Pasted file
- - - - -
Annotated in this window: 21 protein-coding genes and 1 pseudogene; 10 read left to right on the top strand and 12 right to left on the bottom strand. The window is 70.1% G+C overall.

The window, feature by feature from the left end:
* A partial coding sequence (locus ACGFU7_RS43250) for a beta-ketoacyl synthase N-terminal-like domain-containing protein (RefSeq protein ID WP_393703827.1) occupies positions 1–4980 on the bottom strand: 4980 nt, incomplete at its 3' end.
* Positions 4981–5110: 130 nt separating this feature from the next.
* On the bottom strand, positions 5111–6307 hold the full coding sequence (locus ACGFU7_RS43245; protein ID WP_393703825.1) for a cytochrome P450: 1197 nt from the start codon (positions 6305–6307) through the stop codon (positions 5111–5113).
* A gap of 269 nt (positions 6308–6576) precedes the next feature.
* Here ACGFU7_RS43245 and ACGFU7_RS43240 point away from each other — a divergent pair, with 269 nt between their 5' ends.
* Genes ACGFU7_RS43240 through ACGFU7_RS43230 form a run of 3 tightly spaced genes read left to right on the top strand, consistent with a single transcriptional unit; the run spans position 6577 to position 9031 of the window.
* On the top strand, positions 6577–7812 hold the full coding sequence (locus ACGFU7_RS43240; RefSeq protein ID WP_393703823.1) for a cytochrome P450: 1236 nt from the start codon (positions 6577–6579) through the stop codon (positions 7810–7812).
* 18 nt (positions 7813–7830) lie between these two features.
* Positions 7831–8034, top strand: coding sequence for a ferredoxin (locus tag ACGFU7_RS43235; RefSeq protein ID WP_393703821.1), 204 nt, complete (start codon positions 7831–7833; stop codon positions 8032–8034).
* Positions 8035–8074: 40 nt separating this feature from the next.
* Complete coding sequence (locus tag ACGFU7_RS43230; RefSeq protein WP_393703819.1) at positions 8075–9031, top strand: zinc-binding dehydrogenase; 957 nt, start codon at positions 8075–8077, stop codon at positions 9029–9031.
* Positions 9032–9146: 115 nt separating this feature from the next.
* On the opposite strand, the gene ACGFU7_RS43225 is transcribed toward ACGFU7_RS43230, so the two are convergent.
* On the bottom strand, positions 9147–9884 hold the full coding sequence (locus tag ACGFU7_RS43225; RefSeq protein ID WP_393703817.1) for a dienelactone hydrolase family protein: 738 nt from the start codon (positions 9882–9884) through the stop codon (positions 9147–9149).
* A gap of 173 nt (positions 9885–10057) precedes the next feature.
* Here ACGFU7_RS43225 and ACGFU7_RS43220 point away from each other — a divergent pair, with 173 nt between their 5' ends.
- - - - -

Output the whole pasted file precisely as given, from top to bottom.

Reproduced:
Annotated in this window: 21 protein-coding genes and 1 pseudogene; 10 read left to right on the top strand and 12 right to left on the bottom strand. The window is 70.1% G+C overall.

The window, feature by feature from the left end:
* A partial coding sequence (locus ACGFU7_RS43250) for a beta-ketoacyl synthase N-terminal-like domain-containing protein (RefSeq protein ID WP_393703827.1) occupies positions 1–4980 on the bottom strand: 4980 nt, incomplete at its 3' end.
* Positions 4981–5110: 130 nt separating this feature from the next.
* On the bottom strand, positions 5111–6307 hold the full coding sequence (locus ACGFU7_RS43245; protein ID WP_393703825.1) for a cytochrome P450: 1197 nt from the start codon (positions 6305–6307) through the stop codon (positions 5111–5113).
* A gap of 269 nt (positions 6308–6576) precedes the next feature.
* Here ACGFU7_RS43245 and ACGFU7_RS43240 point away from each other — a divergent pair, with 269 nt between their 5' ends.
* Genes ACGFU7_RS43240 through ACGFU7_RS43230 form a run of 3 tightly spaced genes read left to right on the top strand, consistent with a single transcriptional unit; the run spans position 6577 to position 9031 of the window.
* On the top strand, positions 6577–7812 hold the full coding sequence (locus ACGFU7_RS43240; RefSeq protein ID WP_393703823.1) for a cytochrome P450: 1236 nt from the start codon (positions 6577–6579) through the stop codon (positions 7810–7812).
* 18 nt (positions 7813–7830) lie between these two features.
* Positions 7831–8034, top strand: coding sequence for a ferredoxin (locus tag ACGFU7_RS43235; RefSeq protein ID WP_393703821.1), 204 nt, complete (start codon positions 7831–7833; stop codon positions 8032–8034).
* Positions 8035–8074: 40 nt separating this feature from the next.
* Complete coding sequence (locus tag ACGFU7_RS43230; RefSeq protein WP_393703819.1) at positions 8075–9031, top strand: zinc-binding dehydrogenase; 957 nt, start codon at positions 8075–8077, stop codon at positions 9029–9031.
* Positions 9032–9146: 115 nt separating this feature from the next.
* On the opposite strand, the gene ACGFU7_RS43225 is transcribed toward ACGFU7_RS43230, so the two are convergent.
* On the bottom strand, positions 9147–9884 hold the full coding sequence (locus tag ACGFU7_RS43225; RefSeq protein ID WP_393703817.1) for a dienelactone hydrolase family protein: 738 nt from the start codon (positions 9882–9884) through the stop codon (positions 9147–9149).
* A gap of 173 nt (positions 9885–10057) precedes the next feature.
* Here ACGFU7_RS43225 and ACGFU7_RS43220 point away from each other — a divergent pair, with 173 nt between their 5' ends.